MANILA, Nov 11 (Reuters) – The Philippines’ coast guard said on Saturday it would maintain its regular supply missions to troops stationed on a disputed atoll in the South China Sea even though it expects more Chinese vessels to be sent to the area.
The Philippines regularly sends supplies to a handful of troops living aboard an aging warship that was deliberately run aground on the Second Thomas Shoal in 1999 to assert Manila’s sovereignty claims over the atoll.
China claims almost the entire South China Sea, including the Second Thomas Shoal, and has deployed hundreds of vessels to patrol there.
“We are still going to carry out these dangerous missions despite our limited number of vessels and despite the increasing number of Chinese vessels they are going to deploy,” Philippine coast guard spokesperson Jay Tarriela told a press conference.
“We have to make sure the supplies will still reach our troops,” Tarriela said, adding that China’s coast guard is deploying smaller vessels to try to outmanoeuvre its Philippine counterpart.
He spoke a day after the Philippines condemned the Chinese coast guard for “unprovoked acts of coercion and dangerous manoeuvres,” including using a water cannon against one of its boats in an attempt to disrupt a resupply mission.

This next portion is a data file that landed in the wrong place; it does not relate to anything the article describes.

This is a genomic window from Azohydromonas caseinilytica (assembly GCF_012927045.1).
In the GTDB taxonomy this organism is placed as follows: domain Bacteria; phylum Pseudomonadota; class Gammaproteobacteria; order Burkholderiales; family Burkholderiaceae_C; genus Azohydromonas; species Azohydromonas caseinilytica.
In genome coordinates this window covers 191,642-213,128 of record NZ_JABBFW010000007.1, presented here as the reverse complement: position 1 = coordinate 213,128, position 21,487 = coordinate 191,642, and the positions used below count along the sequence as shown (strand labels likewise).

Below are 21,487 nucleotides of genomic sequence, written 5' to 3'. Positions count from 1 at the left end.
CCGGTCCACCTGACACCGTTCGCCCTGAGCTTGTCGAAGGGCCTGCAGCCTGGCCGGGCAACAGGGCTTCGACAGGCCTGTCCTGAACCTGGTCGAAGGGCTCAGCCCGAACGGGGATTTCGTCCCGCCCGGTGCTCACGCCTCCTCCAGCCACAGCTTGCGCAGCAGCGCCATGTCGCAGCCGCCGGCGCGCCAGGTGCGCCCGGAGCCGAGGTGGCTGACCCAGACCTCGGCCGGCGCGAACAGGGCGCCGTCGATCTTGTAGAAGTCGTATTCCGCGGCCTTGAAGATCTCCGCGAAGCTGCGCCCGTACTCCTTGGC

China’s Embassy in Manila said on Saturday its coast guard had taken necessary enforcement measures against Philippine ships after the vessels infringed on Beijing’s sovereignty.
The U.S. State Department said on Saturday it stands with the Philippines, with which it has signed a defence treaty.
“We urge the PRC (People’s Republic of China) to respect the high seas freedoms of navigation guaranteed to all states under international law,” it said in a statement, reaffirming its commitment to the defence treaty.
Philippine President Ferdinand Marcos has pursued warmer ties with Washington, reversing the pro-China stance of his predecessor and leading to a rise in tension in the South China Sea.
(Reporting by Neil Jerome MoralesEditing by Helen Popper)
(c) Copyright Thomson Reuters 2023.
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